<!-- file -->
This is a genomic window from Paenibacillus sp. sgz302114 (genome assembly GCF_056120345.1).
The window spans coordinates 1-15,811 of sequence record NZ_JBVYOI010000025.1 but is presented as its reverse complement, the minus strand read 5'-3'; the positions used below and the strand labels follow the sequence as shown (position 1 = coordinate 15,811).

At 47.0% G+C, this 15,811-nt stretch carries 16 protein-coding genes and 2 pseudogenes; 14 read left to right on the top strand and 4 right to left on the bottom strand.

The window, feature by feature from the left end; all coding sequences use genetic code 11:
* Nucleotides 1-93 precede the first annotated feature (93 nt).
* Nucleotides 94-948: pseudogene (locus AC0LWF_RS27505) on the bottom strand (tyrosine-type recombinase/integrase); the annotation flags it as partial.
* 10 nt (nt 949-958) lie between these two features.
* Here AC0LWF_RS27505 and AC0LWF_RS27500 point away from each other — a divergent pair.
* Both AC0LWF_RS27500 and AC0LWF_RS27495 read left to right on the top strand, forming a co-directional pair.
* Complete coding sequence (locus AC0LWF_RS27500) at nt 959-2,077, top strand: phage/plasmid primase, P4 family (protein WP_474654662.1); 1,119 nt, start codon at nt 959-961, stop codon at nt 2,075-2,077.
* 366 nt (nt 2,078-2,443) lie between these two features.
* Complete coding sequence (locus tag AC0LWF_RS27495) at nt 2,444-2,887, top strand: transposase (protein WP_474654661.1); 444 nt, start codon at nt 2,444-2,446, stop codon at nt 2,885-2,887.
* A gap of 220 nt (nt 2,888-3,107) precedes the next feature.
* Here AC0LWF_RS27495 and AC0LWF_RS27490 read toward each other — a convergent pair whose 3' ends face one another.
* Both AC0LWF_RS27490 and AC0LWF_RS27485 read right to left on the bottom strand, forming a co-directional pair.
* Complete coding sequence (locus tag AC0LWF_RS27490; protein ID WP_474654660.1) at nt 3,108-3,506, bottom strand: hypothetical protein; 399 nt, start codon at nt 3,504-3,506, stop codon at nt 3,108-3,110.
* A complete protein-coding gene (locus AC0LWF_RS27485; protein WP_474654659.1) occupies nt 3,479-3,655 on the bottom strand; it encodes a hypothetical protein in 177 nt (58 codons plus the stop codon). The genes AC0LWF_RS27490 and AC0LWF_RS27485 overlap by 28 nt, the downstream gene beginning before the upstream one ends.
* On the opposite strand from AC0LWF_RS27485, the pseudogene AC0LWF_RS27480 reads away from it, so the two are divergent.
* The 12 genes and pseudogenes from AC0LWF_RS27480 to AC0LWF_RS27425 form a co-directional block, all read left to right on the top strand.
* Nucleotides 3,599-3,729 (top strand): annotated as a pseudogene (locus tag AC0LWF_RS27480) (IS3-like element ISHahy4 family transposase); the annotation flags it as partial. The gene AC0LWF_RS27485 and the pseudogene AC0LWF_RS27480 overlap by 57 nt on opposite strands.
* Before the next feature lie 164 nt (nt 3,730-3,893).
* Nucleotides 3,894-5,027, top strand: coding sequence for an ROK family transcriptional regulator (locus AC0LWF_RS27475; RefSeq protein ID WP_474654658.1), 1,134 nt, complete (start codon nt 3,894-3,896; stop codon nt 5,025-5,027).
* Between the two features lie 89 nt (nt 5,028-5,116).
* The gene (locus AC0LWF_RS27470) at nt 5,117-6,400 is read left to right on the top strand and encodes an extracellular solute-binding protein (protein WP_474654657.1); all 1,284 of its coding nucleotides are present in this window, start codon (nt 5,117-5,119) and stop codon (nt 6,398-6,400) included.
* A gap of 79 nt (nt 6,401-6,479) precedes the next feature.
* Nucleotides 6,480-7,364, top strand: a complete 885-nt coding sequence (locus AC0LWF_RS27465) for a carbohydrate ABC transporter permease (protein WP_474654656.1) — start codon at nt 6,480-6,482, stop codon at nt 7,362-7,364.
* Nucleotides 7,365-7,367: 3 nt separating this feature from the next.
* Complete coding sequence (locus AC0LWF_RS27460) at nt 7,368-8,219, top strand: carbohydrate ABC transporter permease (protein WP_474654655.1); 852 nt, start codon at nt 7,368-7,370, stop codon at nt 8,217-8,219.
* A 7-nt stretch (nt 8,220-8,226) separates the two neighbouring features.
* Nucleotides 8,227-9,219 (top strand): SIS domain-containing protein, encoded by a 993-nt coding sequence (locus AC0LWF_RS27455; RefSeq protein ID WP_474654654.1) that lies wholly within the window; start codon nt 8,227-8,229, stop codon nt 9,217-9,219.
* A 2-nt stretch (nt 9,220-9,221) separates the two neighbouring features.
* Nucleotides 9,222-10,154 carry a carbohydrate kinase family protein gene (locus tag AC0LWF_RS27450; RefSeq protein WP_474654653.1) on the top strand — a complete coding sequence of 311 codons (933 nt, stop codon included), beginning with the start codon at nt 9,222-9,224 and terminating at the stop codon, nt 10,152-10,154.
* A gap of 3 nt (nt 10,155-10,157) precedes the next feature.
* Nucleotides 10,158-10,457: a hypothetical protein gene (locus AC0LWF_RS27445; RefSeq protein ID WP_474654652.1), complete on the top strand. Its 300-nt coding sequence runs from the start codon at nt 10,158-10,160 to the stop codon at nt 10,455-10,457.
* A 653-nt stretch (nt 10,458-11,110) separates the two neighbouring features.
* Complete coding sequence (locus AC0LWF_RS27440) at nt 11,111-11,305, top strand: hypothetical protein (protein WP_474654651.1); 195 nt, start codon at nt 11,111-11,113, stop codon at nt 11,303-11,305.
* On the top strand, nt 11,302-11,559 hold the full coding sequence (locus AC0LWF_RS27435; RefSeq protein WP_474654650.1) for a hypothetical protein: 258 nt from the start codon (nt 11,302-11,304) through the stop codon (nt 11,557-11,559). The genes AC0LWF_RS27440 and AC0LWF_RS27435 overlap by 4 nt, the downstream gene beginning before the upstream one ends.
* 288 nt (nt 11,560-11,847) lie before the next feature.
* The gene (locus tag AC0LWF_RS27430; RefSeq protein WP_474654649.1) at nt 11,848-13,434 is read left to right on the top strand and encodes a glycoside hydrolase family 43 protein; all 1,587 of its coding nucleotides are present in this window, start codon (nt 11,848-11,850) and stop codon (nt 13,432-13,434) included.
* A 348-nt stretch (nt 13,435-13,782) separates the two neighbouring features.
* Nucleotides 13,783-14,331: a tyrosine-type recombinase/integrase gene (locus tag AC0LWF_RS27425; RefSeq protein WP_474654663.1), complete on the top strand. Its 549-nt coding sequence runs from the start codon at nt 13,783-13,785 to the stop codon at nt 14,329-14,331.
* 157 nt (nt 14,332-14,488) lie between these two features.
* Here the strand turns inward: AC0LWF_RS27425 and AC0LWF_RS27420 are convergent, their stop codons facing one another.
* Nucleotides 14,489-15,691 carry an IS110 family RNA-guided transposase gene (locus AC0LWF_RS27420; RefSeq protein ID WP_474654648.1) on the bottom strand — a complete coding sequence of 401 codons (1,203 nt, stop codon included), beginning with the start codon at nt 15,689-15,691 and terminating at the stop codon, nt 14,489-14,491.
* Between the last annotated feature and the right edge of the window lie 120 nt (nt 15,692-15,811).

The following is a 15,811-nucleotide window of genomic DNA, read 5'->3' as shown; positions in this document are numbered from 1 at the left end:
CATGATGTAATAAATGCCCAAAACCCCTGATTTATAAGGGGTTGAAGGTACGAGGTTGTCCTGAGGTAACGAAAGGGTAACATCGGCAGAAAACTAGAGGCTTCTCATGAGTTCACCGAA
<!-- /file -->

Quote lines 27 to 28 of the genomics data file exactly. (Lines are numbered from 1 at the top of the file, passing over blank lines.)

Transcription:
* Nucleotides 7,365-7,367: 3 nt separating this feature from the next.
* Complete coding sequence (locus AC0LWF_RS27460) at nt 7,368-8,219, top strand: carbohydrate ABC transporter permease (protein WP_474654655.1); 852 nt, start codon at nt 7,368-7,370, stop codon at nt 8,217-8,219.